SeanBM 35 | 5,808
31 Oct 2010 #232
Can I use the cop-out that taxes paid in Scotland are given to the English oppressor?

Only as a Celt :)

Do you speak Scottish Gaelic?

Nope

You have already answered above :)

I wish I could find it again

Do.

Cultural identity is very interesting, especially how it changes.
People live and die because of it, some serious stuff, I am just trying to figure it out...
There is a very "Plastic" idea of culture in all countries.
OP delphiandomine 88 | 18,475
31 Oct 2010 #233
Cultural identity is very interesting, especially how it changes.

The really, really fascinating one for me at the moment is with the Northern Irish Protestants - they identify as being British, but so many Brits are now identifying themselves as Scottish/Welsh/English - so what's going to happen with them if the UK splits up? They don't really identify themselves as being from any one particular place.

This thread is wandering from the opening post.
SeanBM 35 | 5,808
31 Oct 2010 #234
The really, really fascinating one for me at the moment is

The one for me is Islam, it means something very different to today's interpretation and perception.
Islamic countries in the past were places of real scientific advancement.
But I can see the PF hate crew with their talons drawn to type "how wrong I am". So I will save it for another time.

Ireland will be fine now we are not at war.

Edit*

This thread is wandering from the opening post.

Fair cop guv, Halloween and alll :)

Americans, bunch of mixed up folk who us Europeans love to hate to love :p
MediaWatch 10 | 945
1 Nov 2010 #235
Of course, but in their case, they have no real reason to. That's what makes it odd - you'd think that an American of Polish descent would be able to have a decent, critical viewpoint, but it seems that they have quite the opposite.

Polish Americans should have a critical viewpoint?

Such as?

What do you mean?
Piast Poland 3 | 182
1 Nov 2010 #236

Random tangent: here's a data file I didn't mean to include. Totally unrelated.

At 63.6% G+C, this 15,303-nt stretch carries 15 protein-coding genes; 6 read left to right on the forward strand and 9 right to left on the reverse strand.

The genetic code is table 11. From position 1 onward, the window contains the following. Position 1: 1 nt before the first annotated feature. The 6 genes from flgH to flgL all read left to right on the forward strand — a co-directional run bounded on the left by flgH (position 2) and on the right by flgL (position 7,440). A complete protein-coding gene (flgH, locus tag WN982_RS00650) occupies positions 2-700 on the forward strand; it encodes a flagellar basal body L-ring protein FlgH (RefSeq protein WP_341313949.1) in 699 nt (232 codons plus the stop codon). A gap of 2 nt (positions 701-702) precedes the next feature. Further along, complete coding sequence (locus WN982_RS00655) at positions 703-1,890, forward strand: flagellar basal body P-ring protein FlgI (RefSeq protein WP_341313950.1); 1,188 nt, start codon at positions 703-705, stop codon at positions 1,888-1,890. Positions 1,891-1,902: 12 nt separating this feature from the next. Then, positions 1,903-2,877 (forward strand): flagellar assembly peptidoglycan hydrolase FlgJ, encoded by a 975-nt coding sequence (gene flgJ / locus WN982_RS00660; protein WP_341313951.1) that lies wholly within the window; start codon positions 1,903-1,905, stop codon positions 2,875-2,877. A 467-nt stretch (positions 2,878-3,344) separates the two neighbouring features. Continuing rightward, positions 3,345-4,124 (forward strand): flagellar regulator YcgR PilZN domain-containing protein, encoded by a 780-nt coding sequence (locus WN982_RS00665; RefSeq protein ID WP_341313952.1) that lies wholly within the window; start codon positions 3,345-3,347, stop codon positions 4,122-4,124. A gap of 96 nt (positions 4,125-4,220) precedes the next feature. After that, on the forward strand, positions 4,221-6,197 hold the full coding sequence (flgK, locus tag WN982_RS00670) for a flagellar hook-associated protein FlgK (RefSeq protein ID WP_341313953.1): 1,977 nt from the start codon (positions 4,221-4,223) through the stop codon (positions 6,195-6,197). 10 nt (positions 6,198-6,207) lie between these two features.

Those that are people living in such places as North America, speak no polish, know nothing of polish history and at best has some distant polish great uncle is hardly polish. This is comparable to that disgraceful program jersey shore where they talk like americans, cant speak italian, and act like americans but say that they are italian. However if said person learns polish, polish history and at least visits poland than they could be considered polish. Those who are born in poland, to polish family are obviously polish. Even someone born to polish parents in america is polish, but it is vital to have a connection deeper than a name.

If a person moves away from poland it does not make them any less polish unless when faced with the decision of poland or america having chosen america. Even by some definitions they are still polish, but I would say somewhat traitorous.
guesswho 4 | 1,289
1 Nov 2010 #237
unless when faced with the decision of poland or america having chosen america. Even by some definitions they are still polish, but I would say somewhat traitorous.

As I can see, you live in Canada, so "you're still Polish" but somewhat "traitorous"? LOL
FUZZYWICKETS 8 | 1,883
1 Nov 2010 #238
pinching pete wrote:

Conversely, I find it funny the amount of threads on PFs (started by Non-Americans.. you know people who've NEVER SET FOOT IN THE US) .. about the US. : /

yep.

I don't consider myself to be a patriotic guy, but there are few things more annoying than listening to people go on and on about the USA when they've either never stepped foot in the country or better yet, have been there once on some BS two week tour and now think they got the whole place figured out.
Chicago Pollock 7 | 504
1 Nov 2010 #239
This being Polish seems to be still very important to many of you, for how many I can't tell as where I live, I've never met anyone with Polish roots.

Ethnicity is most important in the major cities in the northeast and great lakes states, less so in the South and West. So in NC I would imagine ethnicity is non existent. Also the Polish settled in the cities of the Great Lakes: Chicago, Milwaukee, Detroit, Cleveland, Buffalo. Outside of these cities you'll find a smattering of Polaks but they're probably well assimilated, therefore indistinguishable from other Americans.
1jola 14 | 1,879
1 Nov 2010 #240
I don't consider myself to be a patriotic guy

...and why should you. You guys are lucky and no one is trying to take over your country.

BTW, I love your new money.